Hobby Lobby, a Christian-run arts and crafts chain, filed for an emergency injunction on December 21, 2012 with the Supreme Court to block President Obama’s birth control coverage rules. Hobby Lobby’s complaint surrounds the Affordable Care Act’s (ACA’s) requirement that most employers cover contraception without copay.
Yesterday, the Supreme Court today denied Hobby Lobby’s request, which was joined by the Christian book company, Mardel. The U.S. Supreme Court said it will not decide the case before lower courts have ruled. Justice Sonia Sotomayor argued that the petitioners did not meet the standards requisite for a preliminary injunction. The court also denied the request that the court take up the entire case, in which they argue that the ACA’s contraceptive coverage requirement forces them to violate their religious beliefs.
The case will return to the district court for a ruling on the merits of whether the Obama administration can require employers who have religious objections to contraceptive coverage to provide said insurance coverage in their employer plan.
March 20, 2013
The ACA requires all individual and non-grandfathered group health plans to cover certain preventive services, including contraceptive services. This is an update to the March 2012 brief
on Contraception Coverage within Required Preventive Services, and to the April 2012 update
to that brief.
April 20, 2012
This update to our March 2012 implementation brief reviews recent implementation efforts by the Administration in connection with coverage of contraceptives as a required element of required preventive services for all individual and (non-grandfathered) group health plans under the Affordable Care Act. The earlier brief reviewed the Administration’s final rules defining the scope of contraception coverage, as well as the scope of the religious exemption that would apply to employers that seek an exemption from this coverage requirement. Reflecting prior law on this matter, the final rule preserved...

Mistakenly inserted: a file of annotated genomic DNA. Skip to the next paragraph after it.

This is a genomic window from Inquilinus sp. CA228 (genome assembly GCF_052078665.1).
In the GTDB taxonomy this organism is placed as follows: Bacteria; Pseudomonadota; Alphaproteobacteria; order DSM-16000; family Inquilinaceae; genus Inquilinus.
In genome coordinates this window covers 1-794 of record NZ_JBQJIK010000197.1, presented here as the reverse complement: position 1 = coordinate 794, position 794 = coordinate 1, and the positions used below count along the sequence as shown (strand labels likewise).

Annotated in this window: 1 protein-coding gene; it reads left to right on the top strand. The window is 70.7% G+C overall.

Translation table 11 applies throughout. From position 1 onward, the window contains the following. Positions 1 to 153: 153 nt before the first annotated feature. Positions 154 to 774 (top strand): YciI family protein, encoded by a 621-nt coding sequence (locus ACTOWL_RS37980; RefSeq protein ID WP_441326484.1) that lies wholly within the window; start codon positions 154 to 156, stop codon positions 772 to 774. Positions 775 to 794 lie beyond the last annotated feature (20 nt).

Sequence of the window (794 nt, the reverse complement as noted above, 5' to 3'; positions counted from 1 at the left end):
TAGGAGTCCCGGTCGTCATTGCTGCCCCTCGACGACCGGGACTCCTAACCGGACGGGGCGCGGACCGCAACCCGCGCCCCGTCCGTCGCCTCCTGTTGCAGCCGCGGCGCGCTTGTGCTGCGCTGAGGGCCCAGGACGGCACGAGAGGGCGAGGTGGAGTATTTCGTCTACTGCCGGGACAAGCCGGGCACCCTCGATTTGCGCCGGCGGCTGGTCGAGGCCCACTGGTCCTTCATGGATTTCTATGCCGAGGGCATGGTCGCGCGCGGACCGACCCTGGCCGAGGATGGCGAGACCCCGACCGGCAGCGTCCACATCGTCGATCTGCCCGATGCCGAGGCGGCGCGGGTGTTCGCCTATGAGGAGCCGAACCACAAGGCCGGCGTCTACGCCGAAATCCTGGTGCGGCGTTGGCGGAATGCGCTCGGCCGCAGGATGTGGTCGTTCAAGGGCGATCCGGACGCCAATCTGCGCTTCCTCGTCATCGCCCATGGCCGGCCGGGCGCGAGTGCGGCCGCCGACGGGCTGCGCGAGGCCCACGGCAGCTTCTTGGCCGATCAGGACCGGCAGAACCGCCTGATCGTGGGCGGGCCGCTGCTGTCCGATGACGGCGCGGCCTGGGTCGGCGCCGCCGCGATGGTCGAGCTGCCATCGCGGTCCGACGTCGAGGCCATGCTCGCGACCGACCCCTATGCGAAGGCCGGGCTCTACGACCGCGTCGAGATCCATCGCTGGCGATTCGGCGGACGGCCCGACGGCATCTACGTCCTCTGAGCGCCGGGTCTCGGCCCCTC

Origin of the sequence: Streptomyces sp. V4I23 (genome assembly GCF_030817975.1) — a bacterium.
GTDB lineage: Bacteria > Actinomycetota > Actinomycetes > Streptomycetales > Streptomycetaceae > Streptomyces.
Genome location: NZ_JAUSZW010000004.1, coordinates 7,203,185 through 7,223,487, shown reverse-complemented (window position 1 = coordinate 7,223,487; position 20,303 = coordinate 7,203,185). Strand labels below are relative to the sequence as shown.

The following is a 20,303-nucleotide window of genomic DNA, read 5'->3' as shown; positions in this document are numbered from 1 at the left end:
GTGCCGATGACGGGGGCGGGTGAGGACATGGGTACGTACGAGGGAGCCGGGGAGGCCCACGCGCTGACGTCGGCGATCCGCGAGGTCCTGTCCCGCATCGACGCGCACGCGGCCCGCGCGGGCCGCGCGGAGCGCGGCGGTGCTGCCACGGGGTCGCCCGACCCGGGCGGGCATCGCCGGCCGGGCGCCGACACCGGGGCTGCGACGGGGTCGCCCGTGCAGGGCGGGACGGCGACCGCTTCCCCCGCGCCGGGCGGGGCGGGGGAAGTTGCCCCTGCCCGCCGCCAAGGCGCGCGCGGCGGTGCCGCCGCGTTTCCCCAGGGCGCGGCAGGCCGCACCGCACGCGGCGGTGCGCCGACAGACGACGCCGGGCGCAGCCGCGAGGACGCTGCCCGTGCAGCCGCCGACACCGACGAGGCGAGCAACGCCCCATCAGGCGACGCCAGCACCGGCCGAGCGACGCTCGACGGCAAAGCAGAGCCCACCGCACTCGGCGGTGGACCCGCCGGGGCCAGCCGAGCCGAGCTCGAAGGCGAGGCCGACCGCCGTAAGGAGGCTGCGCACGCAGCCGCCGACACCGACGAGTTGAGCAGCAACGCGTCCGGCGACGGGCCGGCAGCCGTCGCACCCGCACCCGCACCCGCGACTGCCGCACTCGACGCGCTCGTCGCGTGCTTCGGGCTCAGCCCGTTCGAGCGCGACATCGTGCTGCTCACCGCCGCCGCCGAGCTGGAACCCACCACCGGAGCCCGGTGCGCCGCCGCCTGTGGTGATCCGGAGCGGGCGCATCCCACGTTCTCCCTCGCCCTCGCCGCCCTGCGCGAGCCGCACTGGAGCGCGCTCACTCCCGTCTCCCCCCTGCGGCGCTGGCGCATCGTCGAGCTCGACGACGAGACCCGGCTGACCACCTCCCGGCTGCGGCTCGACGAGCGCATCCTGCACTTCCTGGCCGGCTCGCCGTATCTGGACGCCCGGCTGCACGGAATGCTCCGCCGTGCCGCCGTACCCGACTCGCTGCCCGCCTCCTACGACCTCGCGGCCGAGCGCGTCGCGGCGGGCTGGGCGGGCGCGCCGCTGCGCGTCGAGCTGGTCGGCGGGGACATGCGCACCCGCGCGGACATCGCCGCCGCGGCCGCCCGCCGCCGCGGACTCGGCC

March 2, 2012
Recent federal regulations requiring insurance coverage of contraception have generated controversy, especially as applied to religious employers. The requirement stems from an ACA provision requiring insurance coverage of preventive services. Section 2713 of the Public Health Service Act, as added by Section 1001 of the Patient Protection and Affordable Care Act (ACA), requires group health plans and health insurance issuers offering group or individual health insurance coverage to provide coverage without cost-sharing for certain preventive services, including preventive treatments and services for women recommended by The Health Resources and Services Administration (HRSA) in guidelines. The preventive services provisions of the Act...